The Spirit Road- Knowing We’re Known

There aren’t many things I know for certain.  I know I’ll be tired after three days with my grandchildren.  I know I enjoy margaritas.  I know I like to fish with my buddy in Canada.  But knowing all that isn’t really knowing very much.  If you ask me questions on a larger scale, like do I know for sure what I’ll be doing tomorrow, I have to say no.  I know what I think I’ll be doing tomorrow, but I can’t be sure.  A jet engine might do a Donnie Darko through my roof, or the approaching car collide with me head on, or my heart decide to really quit this time.  You never know until that time comes, and in between you do your best to maintain a routine.  Routines give us the illusion of certainty.

Let’s be honest; the most mundane things in our lives are unpredictable.  I’ve known people who prayed for bowel movements.  And when even the ordinary stuff is unpredictable, then any logic to life is unknowable.  I may like to catch fish, but I don’t know that I will, and the bigger the questions get, the more unsure the answers become.  Do I know for certain the meaning of life?  No, not even close.  What is meaningful today will be different tomorrow, just as what meant a lot forty years ago means little today.  Why does the universe exist?  There is no verifiable answer.  We can count the stars in the sky, and quantify their total mass, but we don’t know if they serve any purpose.  We merely hope they do.

Things don’t get better if we decide to go smaller.  Do I know how atoms interact to create the solid surface of my desk, or the metal housing for my photon emitter?  Not really.  Do I know how an elemental pulsating string, equal in size to 1.616199(97)×10−35 meters, forms the basis of the universe?  Nobody does.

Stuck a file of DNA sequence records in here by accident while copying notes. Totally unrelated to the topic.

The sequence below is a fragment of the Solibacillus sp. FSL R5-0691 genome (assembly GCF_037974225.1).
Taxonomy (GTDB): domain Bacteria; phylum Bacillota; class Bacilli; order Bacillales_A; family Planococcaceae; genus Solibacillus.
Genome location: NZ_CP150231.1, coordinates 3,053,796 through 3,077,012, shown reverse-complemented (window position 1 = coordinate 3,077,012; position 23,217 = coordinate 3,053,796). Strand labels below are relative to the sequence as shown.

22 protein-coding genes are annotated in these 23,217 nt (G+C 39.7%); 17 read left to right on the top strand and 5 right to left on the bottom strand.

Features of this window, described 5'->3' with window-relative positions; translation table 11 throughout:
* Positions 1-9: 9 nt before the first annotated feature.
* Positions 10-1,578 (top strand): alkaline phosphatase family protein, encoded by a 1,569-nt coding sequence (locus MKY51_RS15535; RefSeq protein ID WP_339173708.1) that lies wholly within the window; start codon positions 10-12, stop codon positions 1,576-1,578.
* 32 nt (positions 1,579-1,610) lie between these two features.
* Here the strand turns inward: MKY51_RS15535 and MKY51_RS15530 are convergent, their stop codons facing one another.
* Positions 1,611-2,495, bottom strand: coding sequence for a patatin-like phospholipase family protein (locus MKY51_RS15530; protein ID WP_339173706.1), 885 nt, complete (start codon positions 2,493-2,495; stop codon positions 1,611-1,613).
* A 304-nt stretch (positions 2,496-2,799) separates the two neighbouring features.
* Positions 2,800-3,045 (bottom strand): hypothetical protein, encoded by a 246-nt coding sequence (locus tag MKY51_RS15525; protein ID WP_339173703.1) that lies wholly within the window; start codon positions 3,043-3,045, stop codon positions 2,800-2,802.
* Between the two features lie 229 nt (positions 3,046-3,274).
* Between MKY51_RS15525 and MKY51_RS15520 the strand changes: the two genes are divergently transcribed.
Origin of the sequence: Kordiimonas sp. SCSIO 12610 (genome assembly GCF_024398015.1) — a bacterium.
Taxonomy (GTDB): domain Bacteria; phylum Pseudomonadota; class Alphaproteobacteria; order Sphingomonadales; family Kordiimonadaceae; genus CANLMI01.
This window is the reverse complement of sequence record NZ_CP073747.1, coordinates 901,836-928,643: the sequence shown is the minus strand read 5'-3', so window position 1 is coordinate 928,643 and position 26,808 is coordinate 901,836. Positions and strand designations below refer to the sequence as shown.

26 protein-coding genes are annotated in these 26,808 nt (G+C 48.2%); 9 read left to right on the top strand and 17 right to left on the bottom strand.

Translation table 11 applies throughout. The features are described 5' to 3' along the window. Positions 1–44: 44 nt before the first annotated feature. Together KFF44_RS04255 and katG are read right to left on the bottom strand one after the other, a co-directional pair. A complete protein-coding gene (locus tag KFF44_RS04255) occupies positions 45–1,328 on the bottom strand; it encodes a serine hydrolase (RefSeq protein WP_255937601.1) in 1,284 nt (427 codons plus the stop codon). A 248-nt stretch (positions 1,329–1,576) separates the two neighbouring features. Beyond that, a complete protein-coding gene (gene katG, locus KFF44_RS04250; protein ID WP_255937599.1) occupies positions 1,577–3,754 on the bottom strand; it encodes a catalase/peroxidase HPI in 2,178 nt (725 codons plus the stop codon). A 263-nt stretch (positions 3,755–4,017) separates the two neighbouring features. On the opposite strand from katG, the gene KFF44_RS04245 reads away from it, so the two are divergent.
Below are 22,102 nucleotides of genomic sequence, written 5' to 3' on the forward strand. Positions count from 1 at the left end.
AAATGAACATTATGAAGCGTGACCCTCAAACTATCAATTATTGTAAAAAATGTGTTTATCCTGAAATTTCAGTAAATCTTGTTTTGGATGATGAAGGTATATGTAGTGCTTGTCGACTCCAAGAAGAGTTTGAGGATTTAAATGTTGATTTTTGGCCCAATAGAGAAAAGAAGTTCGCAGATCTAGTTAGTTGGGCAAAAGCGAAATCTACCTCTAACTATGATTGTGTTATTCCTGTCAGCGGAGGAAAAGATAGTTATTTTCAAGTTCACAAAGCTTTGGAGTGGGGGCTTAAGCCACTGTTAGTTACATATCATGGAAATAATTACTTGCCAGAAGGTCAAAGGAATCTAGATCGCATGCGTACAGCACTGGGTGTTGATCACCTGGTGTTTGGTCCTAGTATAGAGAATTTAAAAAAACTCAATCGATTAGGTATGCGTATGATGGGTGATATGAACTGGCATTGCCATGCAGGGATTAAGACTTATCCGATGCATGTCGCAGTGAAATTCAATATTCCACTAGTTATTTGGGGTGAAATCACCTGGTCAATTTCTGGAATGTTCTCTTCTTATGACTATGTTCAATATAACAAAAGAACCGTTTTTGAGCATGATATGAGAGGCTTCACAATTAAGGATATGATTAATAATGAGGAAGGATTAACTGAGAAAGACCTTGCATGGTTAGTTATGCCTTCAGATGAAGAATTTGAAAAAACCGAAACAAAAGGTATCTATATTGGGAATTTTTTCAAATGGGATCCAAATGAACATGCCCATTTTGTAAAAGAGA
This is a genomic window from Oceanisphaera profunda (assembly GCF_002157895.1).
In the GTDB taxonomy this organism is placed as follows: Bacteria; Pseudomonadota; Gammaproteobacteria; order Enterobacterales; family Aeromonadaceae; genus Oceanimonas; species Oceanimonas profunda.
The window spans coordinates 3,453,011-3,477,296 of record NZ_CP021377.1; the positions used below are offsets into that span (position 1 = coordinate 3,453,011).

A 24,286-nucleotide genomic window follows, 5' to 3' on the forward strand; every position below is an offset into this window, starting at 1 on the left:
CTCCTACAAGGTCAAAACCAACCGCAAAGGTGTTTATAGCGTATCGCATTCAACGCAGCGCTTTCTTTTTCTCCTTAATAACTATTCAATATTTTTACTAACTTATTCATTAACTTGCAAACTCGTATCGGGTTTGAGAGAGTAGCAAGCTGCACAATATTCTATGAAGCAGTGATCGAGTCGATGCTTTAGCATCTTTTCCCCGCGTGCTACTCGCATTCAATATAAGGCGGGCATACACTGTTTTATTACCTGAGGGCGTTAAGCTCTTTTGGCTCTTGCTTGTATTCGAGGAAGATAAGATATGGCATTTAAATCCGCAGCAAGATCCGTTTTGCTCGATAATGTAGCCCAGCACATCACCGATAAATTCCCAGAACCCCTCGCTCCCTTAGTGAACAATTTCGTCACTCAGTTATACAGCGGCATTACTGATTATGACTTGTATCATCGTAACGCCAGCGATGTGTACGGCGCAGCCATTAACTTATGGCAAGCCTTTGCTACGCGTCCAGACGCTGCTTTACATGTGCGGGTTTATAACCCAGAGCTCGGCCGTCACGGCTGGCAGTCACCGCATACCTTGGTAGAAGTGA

The truth is that we don’t know much.  We try to enjoy, as best we can, a world that is mystifying most of the time, and capricious all of the time.  As Descartes suggested, “I think, therefore I am” is about as far as we can go, and what else are you going to do?  I’ll join you at the bar

There is an essential ignorance that characterizes human consciousness; we are not gods.  In biblical parlance, we don’t know shit, and life goes better when we admit it.  Few things are more dangerous than someone who believes they know more than they do.  They tend to fall in holes and lead others there, too.  Conversely, an appreciation for what we don’t know is always a good place to begin any venture.  It prevents a lot of misconceptions and false assumptions.

For those who are interested in spiritual endeavors, an appreciation for what you don’t know is where the journey begins.  The goal in a spiritual quest is never apparent to people who think they know what it is.  Spiritual discoveries tend to sneak up on you, occurring at inexplicable times, and often at your most vulnerable moments, which are also your most unplanned.  The big ones take you down like a blindside hit, something you didn’t see coming, and simply prove how little we know.  As Jesus said, the spirit comes and goes like the wind; it’s best to be prepared for anything.